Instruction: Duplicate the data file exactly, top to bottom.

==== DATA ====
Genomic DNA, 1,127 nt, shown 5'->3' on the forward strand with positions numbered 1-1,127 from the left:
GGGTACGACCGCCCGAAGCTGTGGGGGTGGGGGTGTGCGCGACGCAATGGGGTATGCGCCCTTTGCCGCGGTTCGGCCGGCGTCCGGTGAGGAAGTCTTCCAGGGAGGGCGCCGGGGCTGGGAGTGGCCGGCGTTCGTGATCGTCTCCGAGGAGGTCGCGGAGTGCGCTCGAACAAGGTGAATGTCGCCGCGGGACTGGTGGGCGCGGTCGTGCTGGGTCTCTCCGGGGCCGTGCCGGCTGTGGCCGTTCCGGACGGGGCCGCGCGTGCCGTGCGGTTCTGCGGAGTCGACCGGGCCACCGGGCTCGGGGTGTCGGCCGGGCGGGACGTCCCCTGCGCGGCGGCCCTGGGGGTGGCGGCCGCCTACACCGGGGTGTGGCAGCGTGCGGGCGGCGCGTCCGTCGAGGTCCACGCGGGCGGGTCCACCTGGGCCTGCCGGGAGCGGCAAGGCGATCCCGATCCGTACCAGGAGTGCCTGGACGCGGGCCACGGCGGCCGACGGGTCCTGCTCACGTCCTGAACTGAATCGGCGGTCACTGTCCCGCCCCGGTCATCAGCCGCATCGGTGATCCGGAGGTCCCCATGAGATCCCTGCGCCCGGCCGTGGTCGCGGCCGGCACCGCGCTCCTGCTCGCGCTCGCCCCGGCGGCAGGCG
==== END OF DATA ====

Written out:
Genomic DNA, 1,127 nt, shown 5'->3' on the forward strand with positions numbered 1-1,127 from the left:
GGGTACGACCGCCCGAAGCTGTGGGGGTGGGGGTGTGCGCGACGCAATGGGGTATGCGCCCTTTGCCGCGGTTCGGCCGGCGTCCGGTGAGGAAGTCTTCCAGGGAGGGCGCCGGGGCTGGGAGTGGCCGGCGTTCGTGATCGTCTCCGAGGAGGTCGCGGAGTGCGCTCGAACAAGGTGAATGTCGCCGCGGGACTGGTGGGCGCGGTCGTGCTGGGTCTCTCCGGGGCCGTGCCGGCTGTGGCCGTTCCGGACGGGGCCGCGCGTGCCGTGCGGTTCTGCGGAGTCGACCGGGCCACCGGGCTCGGGGTGTCGGCCGGGCGGGACGTCCCCTGCGCGGCGGCCCTGGGGGTGGCGGCCGCCTACACCGGGGTGTGGCAGCGTGCGGGCGGCGCGTCCGTCGAGGTCCACGCGGGCGGGTCCACCTGGGCCTGCCGGGAGCGGCAAGGCGATCCCGATCCGTACCAGGAGTGCCTGGACGCGGGCCACGGCGGCCGACGGGTCCTGCTCACGTCCTGAACTGAATCGGCGGTCACTGTCCCGCCCCGGTCATCAGCCGCATCGGTGATCCGGAGGTCCCCATGAGATCCCTGCGCCCGGCCGTGGTCGCGGCCGGCACCGCGCTCCTGCTCGCGCTCGCCCCGGCGGCAGGCG